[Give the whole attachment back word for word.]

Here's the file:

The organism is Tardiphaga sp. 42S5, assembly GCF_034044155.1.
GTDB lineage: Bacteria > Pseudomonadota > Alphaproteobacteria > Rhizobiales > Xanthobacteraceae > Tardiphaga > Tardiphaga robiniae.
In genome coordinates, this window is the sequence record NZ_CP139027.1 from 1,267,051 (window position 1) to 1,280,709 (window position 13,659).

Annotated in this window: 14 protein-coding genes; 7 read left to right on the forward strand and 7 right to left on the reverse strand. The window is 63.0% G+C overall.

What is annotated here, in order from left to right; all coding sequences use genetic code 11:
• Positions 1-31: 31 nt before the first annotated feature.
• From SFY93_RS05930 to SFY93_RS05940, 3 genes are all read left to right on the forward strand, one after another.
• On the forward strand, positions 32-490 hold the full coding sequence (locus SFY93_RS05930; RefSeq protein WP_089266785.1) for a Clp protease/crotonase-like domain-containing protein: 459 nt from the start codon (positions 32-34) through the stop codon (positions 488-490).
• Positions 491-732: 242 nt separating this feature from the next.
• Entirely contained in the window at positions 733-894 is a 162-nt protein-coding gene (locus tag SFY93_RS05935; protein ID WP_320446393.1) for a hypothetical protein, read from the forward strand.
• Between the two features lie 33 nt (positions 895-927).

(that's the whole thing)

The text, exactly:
The organism is Tardiphaga sp. 42S5, assembly GCF_034044155.1.
GTDB lineage: Bacteria > Pseudomonadota > Alphaproteobacteria > Rhizobiales > Xanthobacteraceae > Tardiphaga > Tardiphaga robiniae.
In genome coordinates, this window is the sequence record NZ_CP139027.1 from 1,267,051 (window position 1) to 1,280,709 (window position 13,659).

Annotated in this window: 14 protein-coding genes; 7 read left to right on the forward strand and 7 right to left on the reverse strand. The window is 63.0% G+C overall.

What is annotated here, in order from left to right; all coding sequences use genetic code 11:
• Positions 1-31: 31 nt before the first annotated feature.
• From SFY93_RS05930 to SFY93_RS05940, 3 genes are all read left to right on the forward strand, one after another.
• On the forward strand, positions 32-490 hold the full coding sequence (locus SFY93_RS05930; RefSeq protein WP_089266785.1) for a Clp protease/crotonase-like domain-containing protein: 459 nt from the start codon (positions 32-34) through the stop codon (positions 488-490).
• Positions 491-732: 242 nt separating this feature from the next.
• Entirely contained in the window at positions 733-894 is a 162-nt protein-coding gene (locus tag SFY93_RS05935; protein ID WP_320446393.1) for a hypothetical protein, read from the forward strand.
• Between the two features lie 33 nt (positions 895-927).